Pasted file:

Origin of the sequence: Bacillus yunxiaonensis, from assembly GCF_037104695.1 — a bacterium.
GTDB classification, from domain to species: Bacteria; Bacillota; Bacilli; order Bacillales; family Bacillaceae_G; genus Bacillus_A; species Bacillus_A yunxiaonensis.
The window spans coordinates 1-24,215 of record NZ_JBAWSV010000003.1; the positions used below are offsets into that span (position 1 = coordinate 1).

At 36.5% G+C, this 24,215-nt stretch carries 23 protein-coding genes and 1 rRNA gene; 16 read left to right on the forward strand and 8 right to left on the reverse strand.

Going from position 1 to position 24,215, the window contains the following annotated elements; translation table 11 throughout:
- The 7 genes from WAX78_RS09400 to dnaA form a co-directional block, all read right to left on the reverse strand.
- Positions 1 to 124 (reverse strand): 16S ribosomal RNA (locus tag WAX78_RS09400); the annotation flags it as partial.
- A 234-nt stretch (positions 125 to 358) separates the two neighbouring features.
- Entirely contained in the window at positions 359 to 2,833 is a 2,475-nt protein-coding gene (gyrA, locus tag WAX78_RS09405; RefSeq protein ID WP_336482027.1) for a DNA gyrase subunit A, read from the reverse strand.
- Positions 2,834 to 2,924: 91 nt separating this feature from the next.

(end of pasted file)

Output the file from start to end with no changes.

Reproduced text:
Origin of the sequence: Bacillus yunxiaonensis, from assembly GCF_037104695.1 — a bacterium.
GTDB classification, from domain to species: Bacteria; Bacillota; Bacilli; order Bacillales; family Bacillaceae_G; genus Bacillus_A; species Bacillus_A yunxiaonensis.
The window spans coordinates 1-24,215 of record NZ_JBAWSV010000003.1; the positions used below are offsets into that span (position 1 = coordinate 1).

At 36.5% G+C, this 24,215-nt stretch carries 23 protein-coding genes and 1 rRNA gene; 16 read left to right on the forward strand and 8 right to left on the reverse strand.

Going from position 1 to position 24,215, the window contains the following annotated elements; translation table 11 throughout:
- The 7 genes from WAX78_RS09400 to dnaA form a co-directional block, all read right to left on the reverse strand.
- Positions 1 to 124 (reverse strand): 16S ribosomal RNA (locus tag WAX78_RS09400); the annotation flags it as partial.
- A 234-nt stretch (positions 125 to 358) separates the two neighbouring features.
- Entirely contained in the window at positions 359 to 2,833 is a 2,475-nt protein-coding gene (gyrA, locus tag WAX78_RS09405; RefSeq protein ID WP_336482027.1) for a DNA gyrase subunit A, read from the reverse strand.
- Positions 2,834 to 2,924: 91 nt separating this feature from the next.